This is useful for two reasons:
In July 2020, China requested a ‘Developing Nation Status’ allowing special and differential treatment in regard to WTO fishery subsidies. Lobbying for and ensuring China’s request for a ‘Developing Nation Status’ is denied would also ensure that its current subsidy regime is not maintained.
Removing and reforming subsidies is altogether possible if fleets are shown to be contributing to overcapacity and overfishing and/or contributing to IUU fishing. Both of these have been documented previously in the vessels currently in the Galapagos. It has also been reported that long liners and trawlers are not profitable based on the revenue they have declared even with subsidies so it is suspected that the only way for these fleets to be making a profit is through IUU fishing.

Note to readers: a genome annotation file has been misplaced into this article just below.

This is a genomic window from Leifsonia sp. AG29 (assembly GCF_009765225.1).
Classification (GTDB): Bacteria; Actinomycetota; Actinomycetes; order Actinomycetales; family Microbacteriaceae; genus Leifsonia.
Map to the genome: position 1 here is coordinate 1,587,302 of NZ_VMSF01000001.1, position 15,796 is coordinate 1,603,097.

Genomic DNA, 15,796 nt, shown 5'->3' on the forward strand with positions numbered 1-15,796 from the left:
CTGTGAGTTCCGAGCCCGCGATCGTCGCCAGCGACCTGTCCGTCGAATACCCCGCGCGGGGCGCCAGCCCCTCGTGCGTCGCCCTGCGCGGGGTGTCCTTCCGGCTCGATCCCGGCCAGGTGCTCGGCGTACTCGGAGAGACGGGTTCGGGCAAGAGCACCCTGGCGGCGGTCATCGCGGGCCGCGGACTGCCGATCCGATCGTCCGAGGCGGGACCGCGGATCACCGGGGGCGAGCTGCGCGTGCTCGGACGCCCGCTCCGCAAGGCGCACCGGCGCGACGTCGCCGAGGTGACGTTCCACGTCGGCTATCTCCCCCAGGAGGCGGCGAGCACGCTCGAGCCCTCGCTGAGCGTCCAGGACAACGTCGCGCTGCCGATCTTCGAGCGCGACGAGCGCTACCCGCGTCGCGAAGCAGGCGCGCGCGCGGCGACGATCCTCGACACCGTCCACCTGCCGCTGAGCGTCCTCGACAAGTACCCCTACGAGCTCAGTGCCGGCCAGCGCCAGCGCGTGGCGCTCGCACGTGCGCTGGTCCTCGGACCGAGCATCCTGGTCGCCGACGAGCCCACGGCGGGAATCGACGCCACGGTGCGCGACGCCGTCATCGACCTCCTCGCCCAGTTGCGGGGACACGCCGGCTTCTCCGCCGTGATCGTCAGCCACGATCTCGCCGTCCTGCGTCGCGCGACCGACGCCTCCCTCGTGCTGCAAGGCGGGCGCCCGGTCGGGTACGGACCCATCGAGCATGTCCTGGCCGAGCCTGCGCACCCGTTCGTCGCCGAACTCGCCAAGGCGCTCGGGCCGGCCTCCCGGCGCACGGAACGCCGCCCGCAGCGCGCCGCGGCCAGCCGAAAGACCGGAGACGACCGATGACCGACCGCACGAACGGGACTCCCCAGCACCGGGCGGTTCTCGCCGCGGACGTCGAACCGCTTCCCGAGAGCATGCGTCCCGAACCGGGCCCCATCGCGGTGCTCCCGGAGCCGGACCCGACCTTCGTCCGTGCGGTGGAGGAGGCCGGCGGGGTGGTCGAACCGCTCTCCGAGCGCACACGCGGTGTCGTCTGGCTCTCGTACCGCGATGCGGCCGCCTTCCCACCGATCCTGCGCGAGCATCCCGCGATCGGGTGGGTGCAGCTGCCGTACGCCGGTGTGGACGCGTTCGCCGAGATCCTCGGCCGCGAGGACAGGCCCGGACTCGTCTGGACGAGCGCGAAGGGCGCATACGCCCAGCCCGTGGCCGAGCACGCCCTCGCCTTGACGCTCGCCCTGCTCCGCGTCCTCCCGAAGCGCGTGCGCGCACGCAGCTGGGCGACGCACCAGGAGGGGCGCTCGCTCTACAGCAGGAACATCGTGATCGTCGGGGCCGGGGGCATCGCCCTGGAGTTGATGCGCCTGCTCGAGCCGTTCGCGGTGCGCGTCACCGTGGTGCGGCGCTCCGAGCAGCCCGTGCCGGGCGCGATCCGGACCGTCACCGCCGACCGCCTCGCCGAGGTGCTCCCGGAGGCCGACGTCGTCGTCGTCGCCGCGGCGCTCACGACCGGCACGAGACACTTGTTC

If the above measures could be implemented it would be a great start in tackling the fleets on a long-term basis. It is also worth noting that, the WTO have the power to stop these subsidies. Other targets specified within the SDG Goal 14: Conserve and sustainably use the oceans, seas and marine resources, are also relevant. But what else can do done?
An infographic on some of the other targets in SDG Goal 14: Conserve and sustainably use the oceans, seas and marine resources.
Potential legislative changes to protect the Galapagos
The Ecuadorian National Assembly (NA) is the legislative branch of the government and has the power to pass laws. They have drafted a resolution which has been approved by 126 to 2, which…
condemns IUU fishing by foreign vessels between Ecuador’s EEZ and the Galapagos
allows investigation of foreign vessels (despite China having already agreed to this)
requests increased monitoring and surveillance of vessels
requests investigations as to how fuel is being supplied to the Chinese fleet
… as well as the all important expansion of the GMR mentioned earlier. All investigations must be reported back to the NA.